Mirrorless cameras started as a product looking for a purpose, but they have grown into a distinct category with several advantages over DSLRs. Size is a major benefit: A mirrorless camera will always be smaller than a DSLR of the same capability, since it has fewer moving parts inside. The simpler mechanics often allow mirrorless cameras to shoot faster than DSLRs, too.
Size and ability to frame shots on the rear screen make mirrorless models a natural upgrade from smartphone and compact point-and-shoot cameras. Even for advanced shooters, the screen adds the flexibility to frame shots from odd angles and to interact with their subjects instead of hiding behind an eyepiece. Many mirrorless cameras offer electronic viewfinders, as well; the best of them are suitable replacements for optical eyepieces.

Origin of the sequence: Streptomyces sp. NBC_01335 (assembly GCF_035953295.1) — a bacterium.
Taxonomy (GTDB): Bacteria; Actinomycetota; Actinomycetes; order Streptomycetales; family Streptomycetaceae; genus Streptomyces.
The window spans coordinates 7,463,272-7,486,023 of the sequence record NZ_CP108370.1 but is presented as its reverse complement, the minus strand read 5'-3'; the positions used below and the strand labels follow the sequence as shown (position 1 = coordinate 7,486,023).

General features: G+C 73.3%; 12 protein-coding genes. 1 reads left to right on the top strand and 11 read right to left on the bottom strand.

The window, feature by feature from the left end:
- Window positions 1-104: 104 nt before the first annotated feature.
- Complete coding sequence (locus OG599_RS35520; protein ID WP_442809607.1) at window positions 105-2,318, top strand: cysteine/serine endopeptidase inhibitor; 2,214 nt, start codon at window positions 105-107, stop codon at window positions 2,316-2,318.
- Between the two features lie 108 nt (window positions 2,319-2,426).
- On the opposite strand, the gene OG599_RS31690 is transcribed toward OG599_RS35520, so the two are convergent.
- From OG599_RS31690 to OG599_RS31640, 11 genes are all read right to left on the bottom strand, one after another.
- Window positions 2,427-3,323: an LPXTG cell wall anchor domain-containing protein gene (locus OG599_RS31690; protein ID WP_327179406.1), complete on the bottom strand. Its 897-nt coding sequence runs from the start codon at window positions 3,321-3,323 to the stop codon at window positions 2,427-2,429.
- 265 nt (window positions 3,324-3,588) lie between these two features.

Our favorite mirrorless camera for beginners is the Sony a6000, which costs just under $600, yet shoots at a blazing-fast 11 fps, takes great pictures in all conditions, and has a compact body. More advanced photographers might prefer its successor, the Sony a6300 ($1,149), which takes even better photos in low light, and can record video in 4K. If you want to wait—and splurge a bit more—Sony has also announced the a6500 ($1,400), which also has 5-axis image stabilization. Regardless of which one you choose, you should check out our guide for taking great pictures with the a6000 and a6300.
Here are the top mirrorless cameras for a variety of users, from beginners to pros.
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